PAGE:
Combating Stress: The Use of Isoflavones as Nutraceuticals to Improve Immunity and Growth in Nile Tilapia (Oreochromis niloticus)

2019-06-10T19:29:12Z (GMT) by Destin J Furnas
Stressors in the aquaculture environment can lead to negative impacts on growth and immune health, resulting in susceptibility to infectious diseases. These stressors are expected to increase as the growth of aquaculture continues to rise to meet demands for quality fish protein. Isoflavones, as a crude extract or as a pure isolate, may be effective in modulating the stress response, promoting growth and immunity. The objective of these studies was to examine the effect of various pure isoflavone isolates and crude isoflavone extracts on stress, growth, and immunity. Nile tilapia (Oreochromis niloticus) were stressed by adding hydrocortisone to the feed. In a 7-week study, pure isoflavone isolates of genistein and puerarin were evaluated to determine their respective effects on stress, growth, and immunity. A separate 10-day physiological and 6-week growth study focused on crude isoflavone extracts from kudzu (Pueraria lobata), red clover (Trifolium pratense), and soybean (Glycine max) was performed to determine their respective effects on stress, growth, and immunity. Numerous physiological parameters of the fish were measured (serum cortisol concentration, blood glucose concentration, hematocrit, hepatosomatic index, plasma protein concentration, lysozyme activity, and spleensomatic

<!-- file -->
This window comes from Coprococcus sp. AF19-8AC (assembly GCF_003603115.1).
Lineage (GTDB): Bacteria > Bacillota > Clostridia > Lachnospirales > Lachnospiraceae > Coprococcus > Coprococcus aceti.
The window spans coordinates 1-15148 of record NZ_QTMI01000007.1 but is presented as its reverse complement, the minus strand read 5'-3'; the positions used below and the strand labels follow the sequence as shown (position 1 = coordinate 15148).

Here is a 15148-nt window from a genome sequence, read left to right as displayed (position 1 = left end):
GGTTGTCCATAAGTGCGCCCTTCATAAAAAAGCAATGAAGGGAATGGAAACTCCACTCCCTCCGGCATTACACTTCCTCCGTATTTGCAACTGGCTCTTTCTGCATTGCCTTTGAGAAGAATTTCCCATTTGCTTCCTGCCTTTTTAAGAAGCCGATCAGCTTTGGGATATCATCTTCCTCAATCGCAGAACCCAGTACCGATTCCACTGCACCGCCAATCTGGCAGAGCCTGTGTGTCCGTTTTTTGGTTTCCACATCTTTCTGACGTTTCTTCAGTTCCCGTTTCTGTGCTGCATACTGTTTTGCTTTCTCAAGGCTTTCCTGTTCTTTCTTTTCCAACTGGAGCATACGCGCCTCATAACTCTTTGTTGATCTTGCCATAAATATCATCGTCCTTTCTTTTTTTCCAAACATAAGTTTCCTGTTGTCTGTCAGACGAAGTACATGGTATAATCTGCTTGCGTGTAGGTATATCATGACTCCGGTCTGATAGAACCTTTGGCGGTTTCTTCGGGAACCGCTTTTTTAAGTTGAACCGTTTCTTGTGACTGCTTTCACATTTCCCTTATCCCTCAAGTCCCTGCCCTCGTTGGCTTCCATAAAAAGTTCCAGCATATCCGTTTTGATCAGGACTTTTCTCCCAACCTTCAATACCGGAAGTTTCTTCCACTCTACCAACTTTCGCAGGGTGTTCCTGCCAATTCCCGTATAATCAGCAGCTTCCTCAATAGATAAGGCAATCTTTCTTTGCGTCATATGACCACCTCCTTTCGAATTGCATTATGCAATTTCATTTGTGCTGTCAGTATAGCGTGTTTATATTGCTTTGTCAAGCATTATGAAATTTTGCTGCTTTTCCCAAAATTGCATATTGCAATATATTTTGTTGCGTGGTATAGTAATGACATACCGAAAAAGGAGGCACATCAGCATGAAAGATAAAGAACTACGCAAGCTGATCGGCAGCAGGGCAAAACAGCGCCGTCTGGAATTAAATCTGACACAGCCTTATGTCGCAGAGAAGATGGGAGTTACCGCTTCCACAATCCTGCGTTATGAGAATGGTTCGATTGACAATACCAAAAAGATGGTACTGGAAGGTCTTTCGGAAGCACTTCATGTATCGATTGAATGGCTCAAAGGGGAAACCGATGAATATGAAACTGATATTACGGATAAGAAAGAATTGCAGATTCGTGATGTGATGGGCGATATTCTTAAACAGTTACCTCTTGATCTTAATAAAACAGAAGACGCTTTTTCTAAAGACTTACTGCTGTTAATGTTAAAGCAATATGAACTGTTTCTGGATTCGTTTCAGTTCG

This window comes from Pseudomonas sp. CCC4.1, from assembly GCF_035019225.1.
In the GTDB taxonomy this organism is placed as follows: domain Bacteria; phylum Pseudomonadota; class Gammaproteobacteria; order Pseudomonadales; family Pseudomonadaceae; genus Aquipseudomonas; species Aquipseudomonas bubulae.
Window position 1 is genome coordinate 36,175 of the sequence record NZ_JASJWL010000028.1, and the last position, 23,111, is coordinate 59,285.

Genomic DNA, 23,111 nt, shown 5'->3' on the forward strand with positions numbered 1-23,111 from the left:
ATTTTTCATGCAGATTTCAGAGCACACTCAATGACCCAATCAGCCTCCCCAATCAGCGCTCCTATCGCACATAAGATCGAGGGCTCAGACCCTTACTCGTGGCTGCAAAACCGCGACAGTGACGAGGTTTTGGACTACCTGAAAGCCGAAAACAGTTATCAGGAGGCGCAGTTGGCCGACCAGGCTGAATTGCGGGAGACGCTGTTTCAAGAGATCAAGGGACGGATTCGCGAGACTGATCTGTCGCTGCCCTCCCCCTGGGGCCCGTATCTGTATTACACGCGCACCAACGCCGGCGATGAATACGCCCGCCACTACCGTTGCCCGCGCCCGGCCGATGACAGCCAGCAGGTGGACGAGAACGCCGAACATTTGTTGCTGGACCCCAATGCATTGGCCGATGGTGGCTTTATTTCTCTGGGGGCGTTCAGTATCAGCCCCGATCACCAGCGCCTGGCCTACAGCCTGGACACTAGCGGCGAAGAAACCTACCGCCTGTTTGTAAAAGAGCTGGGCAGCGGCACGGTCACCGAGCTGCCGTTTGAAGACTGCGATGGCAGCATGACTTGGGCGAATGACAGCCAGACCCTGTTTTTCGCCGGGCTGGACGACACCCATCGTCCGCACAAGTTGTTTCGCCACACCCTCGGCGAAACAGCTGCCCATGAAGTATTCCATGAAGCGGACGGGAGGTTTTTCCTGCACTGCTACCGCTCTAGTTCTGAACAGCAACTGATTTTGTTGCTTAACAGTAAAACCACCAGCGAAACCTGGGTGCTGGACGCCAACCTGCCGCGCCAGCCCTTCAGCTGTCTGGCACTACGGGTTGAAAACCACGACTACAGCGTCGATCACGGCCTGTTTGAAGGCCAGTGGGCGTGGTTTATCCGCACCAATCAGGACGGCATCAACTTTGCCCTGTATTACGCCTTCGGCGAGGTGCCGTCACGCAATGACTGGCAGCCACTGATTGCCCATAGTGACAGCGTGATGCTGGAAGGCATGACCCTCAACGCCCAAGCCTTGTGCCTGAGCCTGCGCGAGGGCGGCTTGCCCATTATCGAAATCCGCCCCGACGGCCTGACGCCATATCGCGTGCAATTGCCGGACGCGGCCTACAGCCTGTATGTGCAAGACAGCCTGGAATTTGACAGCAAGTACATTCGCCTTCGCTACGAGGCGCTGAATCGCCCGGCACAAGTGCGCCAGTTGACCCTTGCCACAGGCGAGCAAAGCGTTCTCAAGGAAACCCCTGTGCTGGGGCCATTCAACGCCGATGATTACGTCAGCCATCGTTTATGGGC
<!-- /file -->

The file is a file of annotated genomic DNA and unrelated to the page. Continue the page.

index) to determine the effects of these pure isoflavone and crude isoflavone extracts on the modulation of stress and immunity. Many growth parameters were examined (length, weight, condition factor, weight gain, specific growth rate, feed intake, feed conversion ratio, and protein efficiency ratio) as well to determine the effects of these pure isoflavones and isoflavone extracts on growth. The addition of isoflavone and crude isoflavone extracts to the diet of Nile tilapia ameliorated some of the negative consequences of stress. Compared to stressed fish fed commercial feed, genistein and puerarin added to the diet appeared to improve serum cortisol concentrations, which resulted in increased plasma protein, albeit at different durations of stress. Puerarin, as well as all three crude isoflavone extracts, significantly increased spleen-somatic index compared to non-supplemented stressed fish, although the crude isoflavone extracts did not appear to improve serum cortisol concentrations. Crude isoflavone extracts also showed overall increases in lysozyme activity compared to non-supplemented stressed fish, although this was not significant. Genistein, puerarin, and red clover showed increased growth rates, feed conversion ratio, and protein efficiency. Overall, pure isolates of isoflavone appear to be more effective in modulating stress, immunity, and growth than the crude isoflavone extracts, although red clover extract showed promises in the ability to modulate the stress response and improve growth and immunity. There are likely substantial interactions between the isoflavones in the crude extracts that cannot be fully understood by measuring the effects of single isoflavones. Regardless, isoflavone supplementation (pure or crude) appeared to generally have an overall positive impact on stressed Nile tilapia, requiring more research to better understand the effects and mechanisms behind these isoflavones.